The present randomized controlled educational trial is a study conducted on 100 army-retired men in Shiraz city. The participants were selected by systematic, regular random sampling and the random number table (e.g., a list of the center members was compiled, and their number was divided by the number of the required sample.) We selected the primary outset using the NCSS PASS 15 software and obtained other individuals using the number computed by the previous formula. We estimated the sample size at 90 relying on Taghinezhad et al.’s study, entitled ‘The Effectiveness of Collaborative Assisting Intervention by Training Social Skills on Social Adjustment of Elderlies’ and considering the mean difference formula in trial studies. However, the sample size was estimated at 100 due to participant loss probability . In the case of subjects’ immigration, dissatisfaction, non-cooperation with the programs, absences above one session, and reoccupation, they were omitted from the study. The samples were randomly assigned into two equal groups of intervention and control by the NCSS PASS software. Those assigned to the intervention group took part in the educational sessions.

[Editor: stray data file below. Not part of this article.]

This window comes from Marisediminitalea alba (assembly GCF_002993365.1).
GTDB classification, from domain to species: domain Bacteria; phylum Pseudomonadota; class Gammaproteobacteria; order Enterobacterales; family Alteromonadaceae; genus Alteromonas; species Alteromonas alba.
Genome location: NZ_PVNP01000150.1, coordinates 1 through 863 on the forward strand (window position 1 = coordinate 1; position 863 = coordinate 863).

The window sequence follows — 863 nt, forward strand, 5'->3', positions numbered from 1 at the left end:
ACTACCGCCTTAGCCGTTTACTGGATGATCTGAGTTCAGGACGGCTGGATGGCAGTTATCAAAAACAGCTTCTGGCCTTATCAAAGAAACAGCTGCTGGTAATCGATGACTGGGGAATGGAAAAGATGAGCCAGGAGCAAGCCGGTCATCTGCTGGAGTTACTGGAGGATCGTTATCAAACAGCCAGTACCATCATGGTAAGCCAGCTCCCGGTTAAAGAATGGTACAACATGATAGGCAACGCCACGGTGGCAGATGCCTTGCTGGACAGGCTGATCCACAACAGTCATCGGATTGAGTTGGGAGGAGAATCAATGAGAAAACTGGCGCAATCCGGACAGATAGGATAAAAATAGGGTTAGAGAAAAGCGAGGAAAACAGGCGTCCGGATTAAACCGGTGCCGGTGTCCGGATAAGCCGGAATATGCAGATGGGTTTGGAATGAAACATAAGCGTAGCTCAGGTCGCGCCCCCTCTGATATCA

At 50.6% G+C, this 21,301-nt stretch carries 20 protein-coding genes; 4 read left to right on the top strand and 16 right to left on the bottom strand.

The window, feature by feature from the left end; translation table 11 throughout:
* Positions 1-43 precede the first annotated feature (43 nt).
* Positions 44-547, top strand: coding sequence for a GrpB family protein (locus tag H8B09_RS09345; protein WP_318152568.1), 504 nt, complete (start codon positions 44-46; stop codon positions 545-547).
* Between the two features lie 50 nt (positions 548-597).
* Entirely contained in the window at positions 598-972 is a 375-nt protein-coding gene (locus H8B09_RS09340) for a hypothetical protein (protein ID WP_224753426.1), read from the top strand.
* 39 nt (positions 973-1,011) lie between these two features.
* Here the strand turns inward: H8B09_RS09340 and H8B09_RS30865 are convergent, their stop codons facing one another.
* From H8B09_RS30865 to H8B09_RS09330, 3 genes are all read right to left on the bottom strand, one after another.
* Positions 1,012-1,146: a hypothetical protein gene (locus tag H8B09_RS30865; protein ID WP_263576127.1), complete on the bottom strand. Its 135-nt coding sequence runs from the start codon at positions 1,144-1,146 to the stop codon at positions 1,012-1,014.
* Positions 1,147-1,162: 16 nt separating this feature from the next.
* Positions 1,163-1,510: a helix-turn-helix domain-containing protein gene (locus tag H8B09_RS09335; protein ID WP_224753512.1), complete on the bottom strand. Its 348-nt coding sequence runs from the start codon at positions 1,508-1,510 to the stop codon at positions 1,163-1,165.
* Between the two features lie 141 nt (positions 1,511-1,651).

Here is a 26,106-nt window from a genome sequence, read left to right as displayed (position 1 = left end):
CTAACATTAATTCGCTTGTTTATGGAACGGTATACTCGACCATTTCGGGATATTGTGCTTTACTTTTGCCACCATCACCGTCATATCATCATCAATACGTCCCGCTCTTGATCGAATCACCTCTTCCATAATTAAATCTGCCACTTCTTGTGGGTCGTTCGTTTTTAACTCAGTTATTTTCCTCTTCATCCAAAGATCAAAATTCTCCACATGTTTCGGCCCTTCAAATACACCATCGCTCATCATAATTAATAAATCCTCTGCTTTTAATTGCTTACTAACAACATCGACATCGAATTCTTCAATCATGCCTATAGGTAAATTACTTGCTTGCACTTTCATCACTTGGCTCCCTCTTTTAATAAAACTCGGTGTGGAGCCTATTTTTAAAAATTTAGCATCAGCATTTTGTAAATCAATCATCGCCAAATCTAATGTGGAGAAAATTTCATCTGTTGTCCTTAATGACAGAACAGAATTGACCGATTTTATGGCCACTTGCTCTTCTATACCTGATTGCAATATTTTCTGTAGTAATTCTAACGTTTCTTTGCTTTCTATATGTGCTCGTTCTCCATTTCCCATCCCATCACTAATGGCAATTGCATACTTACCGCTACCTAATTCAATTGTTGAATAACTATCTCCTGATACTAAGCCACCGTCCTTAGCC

The data collection instruments were a researcher-made questionnaire about the demographic information, an aging perceptions scale, and the short-form Bell adjustment inventory. The demographic information included the names and surnames of individuals; if they were inclined, age, residence, ethnicity, marital status, the number and gender of children, education, and incomes. The aging perceptions questionnaire is a self-report tool measuring an individual’s evaluation of oldness and has two parts. The first involves 32 items, measuring four dimensions of beliefs about aging. The second part measures the experiences related to the health changes by 17 two-part questions. The short-form Bell Adjustment Questionnaire (BAI) is comprised of 32 questions; each is answered by either ‘Yes,’ ‘No,’ and ‘I do not know’ options. The first part of APQ is measured based on a 5-point Likert scale, ranging from strongly disagree (1) to strongly agree (5). The second part, which is in the form of yes/no, is scored by either 0 or 1 point. The scoring spectrum of this questionnaire ranges from 1 to 194. The scoring of the short-form Bell Adjustment Inventory is according to the normalized table. In this test, only yes or no responses receive scores. Based on the normalized table, the selected option is scored 0 or 1. An individual’s adjustment score is obtained by the sum of points obtained from all questions. Barker et al. used the test-retest method and estimated the average reliability of the aging perceptions questionnaire at 0.76. Mir Emadi et al. (2017) calculated the Cronbach alpha coefficient for all questionnaire dimensions between 0.64 and 0.81. They obtained the test's reliability coefficient between 0.65 and 0.96 in a two-week time interval using the test-retest method. This research showed that the aging perceptions questionnaire enjoyed suitable validity and reliability. The reliability of the short-form Bell Adjustment inventory was calculated at 0.88, determined by the correlation between odd and even items and use of the Spearman-Brown predictor formula. This questionnaire was validated and standardized in Iran by Delavar for athlete stuntmen. The third questionnaire was perceived parental role designed by Vasalo et al. (2009). This instrument has 12 items scored by a 5-point Likert scale. The scoring spectrum is from 12 to 60. The validity of this instrument was estimated by Cronbach alpha at 0.91 and ICC of 0.89.